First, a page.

The response has been incredibly upbeat, with the band gaining some of their highest chart positions in many years. I have also read loads of incredibly positive reviews, yet for some reason this just leaves me cold. I understand what the band is attempting to do, but it just does not feel honest or true enough for me, almost as if Saga are moving in a direction where they are looking for a spark of inspiration, but it has eluded them. This is their first new studio album in 7 years, and instead of exciting vibrant new material we have the band revisiting old songs in a new manner. Many have been excited by this, and I truly wish I were one of them, yet while I can see the influences of groups like Gryphon, for some reason the album just jars. That they have come up with intriguing new arrangements is never in doubt, while they have allowed the fiddle in particular to have a major part while Jim also provides plenty of accordion.

But to my ears there is just something a little off a while this is undoubtedly attractive to many Saga fans, I am not one of them.

 Symmetry by SAGA album cover Studio Album, 2021
3.65 | 45 ratings

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Symmetry
Saga Crossover Prog

Review by Formentera Lady

4 stars As the reviewer TCat already pointed out, for fans there is bad news and good news. The bad news is that the album does not contain brand new material. Instead it contains acoustic versions of previously released songs. And now the good news is, Saga re-invented their tunes augmented with new interludes with surprising arrangements in a way that it sounds astonishingly fresh and sometimes even better than the original. The playful acoustic guitars, which creatively intertwine with the vocals and the other instruments, and the use of cello, violins, clarinet, accordion and piano give the tunes a folk-ish, classical and world music touch. Now and then the British progressive folk band Gryphon comes to mind. Especially the re-imagining of their big hits 'Wind Him Up' and 'No Regrets' are truly stunning listening experiences.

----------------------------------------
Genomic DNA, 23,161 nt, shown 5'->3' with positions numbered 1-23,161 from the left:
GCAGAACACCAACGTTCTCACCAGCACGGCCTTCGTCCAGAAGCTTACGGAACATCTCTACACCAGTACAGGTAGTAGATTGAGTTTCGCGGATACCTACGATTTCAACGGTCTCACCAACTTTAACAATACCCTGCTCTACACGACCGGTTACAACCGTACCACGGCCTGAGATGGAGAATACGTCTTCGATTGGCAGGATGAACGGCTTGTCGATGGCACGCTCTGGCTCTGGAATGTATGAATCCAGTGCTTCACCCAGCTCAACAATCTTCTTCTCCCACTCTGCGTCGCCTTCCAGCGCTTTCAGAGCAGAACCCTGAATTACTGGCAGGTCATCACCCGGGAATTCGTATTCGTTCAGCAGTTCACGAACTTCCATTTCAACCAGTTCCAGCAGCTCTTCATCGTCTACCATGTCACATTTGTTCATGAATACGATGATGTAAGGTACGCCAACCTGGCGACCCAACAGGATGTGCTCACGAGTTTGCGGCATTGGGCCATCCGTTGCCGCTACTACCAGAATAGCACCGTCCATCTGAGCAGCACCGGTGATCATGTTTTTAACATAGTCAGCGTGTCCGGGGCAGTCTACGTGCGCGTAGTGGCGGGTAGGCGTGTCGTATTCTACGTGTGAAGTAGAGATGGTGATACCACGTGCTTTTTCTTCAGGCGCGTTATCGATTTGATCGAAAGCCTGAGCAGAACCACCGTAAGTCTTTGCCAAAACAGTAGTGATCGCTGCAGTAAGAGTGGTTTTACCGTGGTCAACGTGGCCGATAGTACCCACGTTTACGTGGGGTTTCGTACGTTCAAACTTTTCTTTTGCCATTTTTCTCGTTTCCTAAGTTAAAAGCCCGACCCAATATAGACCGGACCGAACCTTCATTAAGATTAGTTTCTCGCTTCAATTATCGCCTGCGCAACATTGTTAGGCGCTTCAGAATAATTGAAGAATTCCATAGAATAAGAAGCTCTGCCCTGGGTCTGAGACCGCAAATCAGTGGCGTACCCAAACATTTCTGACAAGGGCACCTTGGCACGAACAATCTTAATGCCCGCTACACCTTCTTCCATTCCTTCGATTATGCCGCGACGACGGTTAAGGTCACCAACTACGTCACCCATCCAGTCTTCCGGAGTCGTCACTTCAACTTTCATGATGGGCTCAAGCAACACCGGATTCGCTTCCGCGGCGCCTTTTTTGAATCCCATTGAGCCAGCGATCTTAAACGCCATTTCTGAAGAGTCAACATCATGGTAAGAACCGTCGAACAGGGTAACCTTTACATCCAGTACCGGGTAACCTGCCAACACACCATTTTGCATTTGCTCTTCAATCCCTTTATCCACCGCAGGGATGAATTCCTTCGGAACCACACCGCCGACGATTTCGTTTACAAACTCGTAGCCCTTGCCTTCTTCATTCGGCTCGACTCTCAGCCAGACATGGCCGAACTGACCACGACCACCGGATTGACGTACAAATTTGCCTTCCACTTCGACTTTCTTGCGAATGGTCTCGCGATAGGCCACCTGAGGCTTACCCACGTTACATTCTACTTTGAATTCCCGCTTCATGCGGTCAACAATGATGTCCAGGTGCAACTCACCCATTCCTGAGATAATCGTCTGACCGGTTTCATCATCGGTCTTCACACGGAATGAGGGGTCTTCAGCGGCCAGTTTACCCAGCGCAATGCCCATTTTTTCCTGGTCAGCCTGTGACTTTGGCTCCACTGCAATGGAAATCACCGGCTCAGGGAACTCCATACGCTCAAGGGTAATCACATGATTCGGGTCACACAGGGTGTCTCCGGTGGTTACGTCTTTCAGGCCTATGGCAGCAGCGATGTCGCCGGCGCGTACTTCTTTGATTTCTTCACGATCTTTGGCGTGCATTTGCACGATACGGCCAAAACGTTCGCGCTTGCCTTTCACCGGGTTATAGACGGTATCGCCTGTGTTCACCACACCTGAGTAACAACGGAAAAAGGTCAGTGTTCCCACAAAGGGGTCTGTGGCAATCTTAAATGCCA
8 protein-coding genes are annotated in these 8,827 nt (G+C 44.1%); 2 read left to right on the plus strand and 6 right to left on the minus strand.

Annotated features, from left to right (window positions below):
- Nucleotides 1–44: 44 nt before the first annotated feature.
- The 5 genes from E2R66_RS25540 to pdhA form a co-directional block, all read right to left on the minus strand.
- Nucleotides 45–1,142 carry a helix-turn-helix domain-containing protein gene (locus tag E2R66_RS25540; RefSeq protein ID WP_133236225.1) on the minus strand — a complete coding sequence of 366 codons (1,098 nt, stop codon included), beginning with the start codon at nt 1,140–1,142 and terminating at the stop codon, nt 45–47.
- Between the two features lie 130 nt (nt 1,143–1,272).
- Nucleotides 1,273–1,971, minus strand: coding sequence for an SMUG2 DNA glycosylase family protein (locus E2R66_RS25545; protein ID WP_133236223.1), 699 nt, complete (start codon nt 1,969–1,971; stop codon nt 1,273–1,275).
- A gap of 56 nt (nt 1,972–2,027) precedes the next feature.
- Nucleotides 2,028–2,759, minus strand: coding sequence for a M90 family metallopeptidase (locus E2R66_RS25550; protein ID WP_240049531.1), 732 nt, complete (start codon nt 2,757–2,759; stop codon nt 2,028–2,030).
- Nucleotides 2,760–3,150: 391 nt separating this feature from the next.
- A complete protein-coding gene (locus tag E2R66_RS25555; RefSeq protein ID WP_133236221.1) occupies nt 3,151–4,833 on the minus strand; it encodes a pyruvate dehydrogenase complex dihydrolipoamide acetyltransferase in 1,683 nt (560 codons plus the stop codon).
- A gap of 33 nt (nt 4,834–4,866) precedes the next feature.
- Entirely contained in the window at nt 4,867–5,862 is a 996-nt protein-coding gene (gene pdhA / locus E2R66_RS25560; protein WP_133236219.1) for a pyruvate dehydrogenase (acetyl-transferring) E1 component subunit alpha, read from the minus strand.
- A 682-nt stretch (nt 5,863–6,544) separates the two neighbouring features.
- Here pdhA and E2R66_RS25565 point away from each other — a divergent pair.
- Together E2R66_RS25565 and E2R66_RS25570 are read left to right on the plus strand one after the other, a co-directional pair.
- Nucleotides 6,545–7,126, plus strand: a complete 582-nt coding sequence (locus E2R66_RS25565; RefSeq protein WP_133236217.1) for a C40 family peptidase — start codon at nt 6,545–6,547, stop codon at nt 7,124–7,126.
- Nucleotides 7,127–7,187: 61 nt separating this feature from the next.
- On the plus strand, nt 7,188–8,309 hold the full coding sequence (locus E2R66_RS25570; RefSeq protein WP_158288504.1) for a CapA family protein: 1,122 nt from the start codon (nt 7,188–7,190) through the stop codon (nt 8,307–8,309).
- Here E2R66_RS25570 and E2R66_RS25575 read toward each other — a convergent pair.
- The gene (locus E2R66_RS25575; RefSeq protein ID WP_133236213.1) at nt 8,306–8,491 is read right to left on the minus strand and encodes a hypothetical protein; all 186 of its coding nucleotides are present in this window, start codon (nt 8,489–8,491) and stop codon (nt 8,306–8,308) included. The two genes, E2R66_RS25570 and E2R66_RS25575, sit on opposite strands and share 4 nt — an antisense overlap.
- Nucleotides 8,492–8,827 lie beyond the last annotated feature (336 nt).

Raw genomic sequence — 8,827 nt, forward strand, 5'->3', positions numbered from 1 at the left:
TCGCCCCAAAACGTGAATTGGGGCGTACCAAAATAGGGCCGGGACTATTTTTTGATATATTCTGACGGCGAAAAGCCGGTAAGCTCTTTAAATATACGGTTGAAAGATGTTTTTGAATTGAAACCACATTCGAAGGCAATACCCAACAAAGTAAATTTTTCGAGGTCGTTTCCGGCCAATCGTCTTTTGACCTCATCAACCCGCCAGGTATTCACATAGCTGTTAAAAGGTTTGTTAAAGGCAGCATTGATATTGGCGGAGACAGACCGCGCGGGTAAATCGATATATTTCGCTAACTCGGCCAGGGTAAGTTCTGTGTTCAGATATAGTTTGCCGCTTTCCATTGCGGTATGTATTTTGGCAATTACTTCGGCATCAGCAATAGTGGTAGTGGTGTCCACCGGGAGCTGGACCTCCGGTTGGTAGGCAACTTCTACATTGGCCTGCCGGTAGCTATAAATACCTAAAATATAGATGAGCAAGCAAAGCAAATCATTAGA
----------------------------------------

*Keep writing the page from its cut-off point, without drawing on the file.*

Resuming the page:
10.000 Days by SAGA album cover Studio Album, 2007
3.63 | 130 ratings

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10.000 Days
Saga Crossover Prog

Review by TCat
Special Collaborator Honorary Collaborator / Retired Admin